Use this class practical to practise locating the end-point of a titration by measuring the temperature change
In this experiment, students titrate sodium hydroxide solution with hydrochloric acid. By measuring the temperature change each time a portion of acid is added, students can determine the end-point of the titration, indicated by the highest temperature. They then use this information to calculate the concentration of the hydrochloric acid.
The practical takes about one hour, and is best carried out individually or in pairs.
- Eye protection (goggles)
- Thermometer, 0–100 °C (see note 5 below)
- Two insulated (polystyrene) cups
- Beaker, 250 cm3
- Burette, 50 cm3
- Burette stand
- Clamp and stand (optional)
- Cork, one-holed, to fit thermometer (optional)
- Pipette, 20 cm3 or 25 cm3
- Pipette safety filler
- Hydrochloric acid, 2.00 M (IRRITANT), about 75 cm3
- Sodium hydroxide solution, 1.50 M (CORROSIVE), about 30 cm3
Health, safety and technical notes
- Read our standard health and safety guidance.
- Wear eye protection throughout.
- Hydrochloric acid, HCl(aq), (IRRITANT at concentration used) – see CLEAPSS Hazcard HC047a and CLEAPSS Recipe Book RB043. This concentration is necessary to achieve a reasonable change in temperature. The concentration of the hydrochloric acid should not be indicated on bottle available to the students.
- Sodium hydroxide solution, NaOH(aq), (CORROSIVE at concentration used) – see CLEAPSS Hazcard HC091a and CLEAPSS Recipe Book RB085. This concentration is necessary to achieve a reasonable change in temperature. The concentration of the sodium hydroxide should be indicated on bottle available to the students.
- Instead of using the thermometer to stir the titration mixture, it could be clamped in position in a cork, as shown in the diagram, and the mixture swirled after each addition of acid. Alternatively, a temperature sensor attached to a computer can be used in place of a thermometer. Data logging software could then be used to provide a detailed plot of the readings.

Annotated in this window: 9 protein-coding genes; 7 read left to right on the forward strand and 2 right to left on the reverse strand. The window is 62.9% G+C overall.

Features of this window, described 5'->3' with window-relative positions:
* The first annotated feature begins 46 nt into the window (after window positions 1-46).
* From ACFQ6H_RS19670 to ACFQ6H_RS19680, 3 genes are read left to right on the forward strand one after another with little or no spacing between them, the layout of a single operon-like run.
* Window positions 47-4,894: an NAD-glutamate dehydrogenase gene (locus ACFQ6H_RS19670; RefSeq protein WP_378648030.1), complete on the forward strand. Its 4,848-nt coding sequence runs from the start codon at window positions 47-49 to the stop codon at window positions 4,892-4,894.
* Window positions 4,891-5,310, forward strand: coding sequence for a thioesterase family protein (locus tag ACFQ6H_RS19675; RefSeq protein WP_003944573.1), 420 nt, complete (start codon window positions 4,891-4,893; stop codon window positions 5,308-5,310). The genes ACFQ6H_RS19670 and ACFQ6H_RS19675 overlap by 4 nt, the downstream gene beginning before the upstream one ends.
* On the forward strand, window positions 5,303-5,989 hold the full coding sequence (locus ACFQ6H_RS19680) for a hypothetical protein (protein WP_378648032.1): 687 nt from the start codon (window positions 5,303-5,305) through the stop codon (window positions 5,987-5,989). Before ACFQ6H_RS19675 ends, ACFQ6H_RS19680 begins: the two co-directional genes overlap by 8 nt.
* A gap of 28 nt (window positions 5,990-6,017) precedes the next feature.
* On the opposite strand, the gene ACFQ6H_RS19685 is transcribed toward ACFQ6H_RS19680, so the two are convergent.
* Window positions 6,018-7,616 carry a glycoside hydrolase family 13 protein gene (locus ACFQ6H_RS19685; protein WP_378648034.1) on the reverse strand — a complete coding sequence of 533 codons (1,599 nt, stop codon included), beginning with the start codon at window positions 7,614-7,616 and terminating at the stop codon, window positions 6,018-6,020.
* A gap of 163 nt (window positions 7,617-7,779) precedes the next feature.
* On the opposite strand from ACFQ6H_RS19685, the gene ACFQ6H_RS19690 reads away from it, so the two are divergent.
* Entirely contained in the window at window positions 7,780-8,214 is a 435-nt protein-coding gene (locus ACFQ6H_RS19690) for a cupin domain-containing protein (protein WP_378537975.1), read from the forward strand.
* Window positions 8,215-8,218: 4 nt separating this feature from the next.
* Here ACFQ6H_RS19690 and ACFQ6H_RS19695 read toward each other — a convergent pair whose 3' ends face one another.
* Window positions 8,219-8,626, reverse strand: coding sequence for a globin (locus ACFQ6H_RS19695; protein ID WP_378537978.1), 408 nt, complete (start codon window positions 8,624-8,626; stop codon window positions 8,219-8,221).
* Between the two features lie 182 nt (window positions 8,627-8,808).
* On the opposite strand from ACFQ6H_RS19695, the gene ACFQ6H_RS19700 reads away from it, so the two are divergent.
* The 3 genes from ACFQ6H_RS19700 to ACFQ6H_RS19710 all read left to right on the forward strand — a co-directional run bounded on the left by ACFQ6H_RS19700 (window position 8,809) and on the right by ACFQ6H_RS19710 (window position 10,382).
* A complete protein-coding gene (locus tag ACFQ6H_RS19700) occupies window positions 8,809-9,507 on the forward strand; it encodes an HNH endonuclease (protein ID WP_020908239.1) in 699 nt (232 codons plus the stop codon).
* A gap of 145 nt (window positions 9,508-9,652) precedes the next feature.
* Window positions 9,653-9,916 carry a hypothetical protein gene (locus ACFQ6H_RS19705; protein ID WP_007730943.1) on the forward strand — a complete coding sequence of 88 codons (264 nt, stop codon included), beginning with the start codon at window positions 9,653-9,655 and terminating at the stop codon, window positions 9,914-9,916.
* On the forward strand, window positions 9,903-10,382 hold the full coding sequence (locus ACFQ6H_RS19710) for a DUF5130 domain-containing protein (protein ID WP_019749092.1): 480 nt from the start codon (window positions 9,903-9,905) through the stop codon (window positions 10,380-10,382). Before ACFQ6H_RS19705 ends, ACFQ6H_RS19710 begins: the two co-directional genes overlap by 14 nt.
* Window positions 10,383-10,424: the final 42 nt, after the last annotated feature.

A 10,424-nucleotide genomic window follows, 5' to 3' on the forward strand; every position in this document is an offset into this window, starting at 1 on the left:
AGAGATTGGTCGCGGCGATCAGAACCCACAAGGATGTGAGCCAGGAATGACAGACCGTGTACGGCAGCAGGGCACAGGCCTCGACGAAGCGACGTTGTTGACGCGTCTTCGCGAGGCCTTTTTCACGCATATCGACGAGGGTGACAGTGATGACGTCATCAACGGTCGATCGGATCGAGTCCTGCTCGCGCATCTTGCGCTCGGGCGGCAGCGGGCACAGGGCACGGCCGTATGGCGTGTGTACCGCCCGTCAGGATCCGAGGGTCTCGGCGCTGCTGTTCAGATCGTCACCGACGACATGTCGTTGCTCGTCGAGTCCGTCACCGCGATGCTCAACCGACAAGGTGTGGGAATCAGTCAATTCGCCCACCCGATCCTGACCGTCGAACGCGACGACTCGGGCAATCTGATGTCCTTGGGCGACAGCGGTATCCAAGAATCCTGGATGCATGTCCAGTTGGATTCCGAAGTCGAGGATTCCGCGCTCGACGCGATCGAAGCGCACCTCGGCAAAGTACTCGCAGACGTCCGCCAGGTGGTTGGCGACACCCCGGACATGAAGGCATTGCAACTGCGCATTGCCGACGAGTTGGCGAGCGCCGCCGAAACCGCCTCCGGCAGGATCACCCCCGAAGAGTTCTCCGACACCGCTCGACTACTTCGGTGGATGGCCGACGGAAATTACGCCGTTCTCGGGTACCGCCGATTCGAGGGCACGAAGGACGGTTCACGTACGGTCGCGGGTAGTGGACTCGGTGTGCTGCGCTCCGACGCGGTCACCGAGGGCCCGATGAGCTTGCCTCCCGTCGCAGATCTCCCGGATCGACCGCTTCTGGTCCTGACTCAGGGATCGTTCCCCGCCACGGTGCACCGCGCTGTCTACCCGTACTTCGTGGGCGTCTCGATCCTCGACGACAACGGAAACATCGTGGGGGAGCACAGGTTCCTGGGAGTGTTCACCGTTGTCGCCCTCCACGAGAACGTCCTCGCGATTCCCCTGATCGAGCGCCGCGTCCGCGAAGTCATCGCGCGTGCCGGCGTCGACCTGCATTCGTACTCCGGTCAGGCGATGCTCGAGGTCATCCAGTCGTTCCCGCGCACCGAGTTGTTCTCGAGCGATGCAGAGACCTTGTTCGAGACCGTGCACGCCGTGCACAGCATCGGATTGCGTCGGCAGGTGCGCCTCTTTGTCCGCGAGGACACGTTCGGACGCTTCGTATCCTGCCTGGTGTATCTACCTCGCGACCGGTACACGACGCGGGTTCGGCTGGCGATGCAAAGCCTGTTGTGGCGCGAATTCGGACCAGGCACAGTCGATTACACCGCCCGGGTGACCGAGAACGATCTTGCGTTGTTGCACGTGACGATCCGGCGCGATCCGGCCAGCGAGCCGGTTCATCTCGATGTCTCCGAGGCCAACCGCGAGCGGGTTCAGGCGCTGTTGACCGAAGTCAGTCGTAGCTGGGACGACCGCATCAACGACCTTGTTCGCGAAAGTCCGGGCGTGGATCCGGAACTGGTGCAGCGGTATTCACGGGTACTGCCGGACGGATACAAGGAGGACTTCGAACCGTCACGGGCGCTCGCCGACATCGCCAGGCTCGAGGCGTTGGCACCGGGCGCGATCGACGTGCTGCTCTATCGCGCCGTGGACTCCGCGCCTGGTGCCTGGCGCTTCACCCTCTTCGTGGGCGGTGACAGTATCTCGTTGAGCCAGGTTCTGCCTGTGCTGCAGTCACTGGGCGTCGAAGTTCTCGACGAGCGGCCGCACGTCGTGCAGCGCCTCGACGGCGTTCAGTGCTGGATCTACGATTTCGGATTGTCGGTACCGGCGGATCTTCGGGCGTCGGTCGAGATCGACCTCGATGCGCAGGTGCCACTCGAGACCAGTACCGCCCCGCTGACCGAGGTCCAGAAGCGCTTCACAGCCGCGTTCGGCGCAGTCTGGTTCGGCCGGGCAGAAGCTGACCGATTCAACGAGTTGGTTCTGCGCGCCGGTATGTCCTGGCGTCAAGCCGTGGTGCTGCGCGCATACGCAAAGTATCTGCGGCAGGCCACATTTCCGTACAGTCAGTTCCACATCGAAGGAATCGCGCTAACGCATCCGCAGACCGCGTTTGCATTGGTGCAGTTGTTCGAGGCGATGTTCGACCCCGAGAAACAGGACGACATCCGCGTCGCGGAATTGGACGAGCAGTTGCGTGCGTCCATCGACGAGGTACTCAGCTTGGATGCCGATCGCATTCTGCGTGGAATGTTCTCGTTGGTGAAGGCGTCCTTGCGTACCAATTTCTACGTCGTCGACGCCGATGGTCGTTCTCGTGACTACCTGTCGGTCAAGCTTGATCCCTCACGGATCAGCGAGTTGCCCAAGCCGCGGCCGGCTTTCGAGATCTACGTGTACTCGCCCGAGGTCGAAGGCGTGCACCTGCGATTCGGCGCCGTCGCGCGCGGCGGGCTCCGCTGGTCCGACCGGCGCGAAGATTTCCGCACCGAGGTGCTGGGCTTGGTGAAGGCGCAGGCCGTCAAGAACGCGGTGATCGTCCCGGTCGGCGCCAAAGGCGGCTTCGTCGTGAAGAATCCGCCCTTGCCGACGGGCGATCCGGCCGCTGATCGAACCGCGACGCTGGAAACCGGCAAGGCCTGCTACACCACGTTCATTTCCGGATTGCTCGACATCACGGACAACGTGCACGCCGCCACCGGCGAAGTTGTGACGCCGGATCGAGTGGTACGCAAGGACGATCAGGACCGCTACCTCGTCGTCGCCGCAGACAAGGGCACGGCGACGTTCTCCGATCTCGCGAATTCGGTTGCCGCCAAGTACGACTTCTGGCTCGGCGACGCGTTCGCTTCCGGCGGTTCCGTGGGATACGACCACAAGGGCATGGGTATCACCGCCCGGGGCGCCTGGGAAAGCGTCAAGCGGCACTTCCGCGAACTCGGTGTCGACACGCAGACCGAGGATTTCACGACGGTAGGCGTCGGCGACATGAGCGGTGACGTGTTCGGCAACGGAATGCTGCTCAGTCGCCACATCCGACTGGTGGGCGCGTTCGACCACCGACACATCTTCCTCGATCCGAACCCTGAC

- Stand an insulated cup in a beaker for support.
- Using a pipette and safety filler, transfer 20 cm3 (or 25 cm3) of the sodium hydroxide solution into the cup, and measure the steady temperature.
- Using the burette, add a small portion (3–5 cm3) of dilute hydrochloric acid to the solution in the cup, noting down the actual volume reading. Stir by swirling the cup and measure the highest temperature reached.
- Immediately add a second small portion of the dilute hydrochloric acid, stir, and again measure the highest temperature and note down the volume reading.
- Continue in this way until there are enough readings to decide the maximum temperature reached during this experiment. You will need to add at least 30 cm3 of the acid.
- Plot a graph of temperature against the volume of acid added, and use extrapolation of the two sections of the graph to deduce the maximum temperature reached without heat loss.
- Use your results to calculate the concentration of the hydrochloric acid.
The main concern in this experiment is the heat loss. If possible, a lid should be used. More reliable results can be achieved using two polystyrene cups (one inside the other).
With abler or older students, it is possible to discuss the extrapolation of the cooling curve to estimate the maximum temperature reached without heat loss. Creative Chemistry provide a resource on thermometric titration which includes an example of a typical plot of temperature vs volume of acid for this experiment, as well as the use of extrapolation to determine the maximum temperature change.
To reinforce the theory involved here, an indicator could also be used to show that the end-point really did occur at the highest temperature.
This is a resource from the Practical Chemistry project, developed by the Nuffield Foundation and the Royal Society of Chemistry. This collection of over 200 practical activities demonstrates a wide range of chemical concepts and processes. Each activity contains comprehensive information for teachers and technicians, including full technical notes and step-by-step procedures. Practical Chemistry activities accompany Practical Physics and Practical Biology.
The experiment is also part of the Royal Society of Chemistry’s Continuing Professional Development course: Chemistry for non-specialists.
© Nuffield Foundation and the Royal Society of Chemistry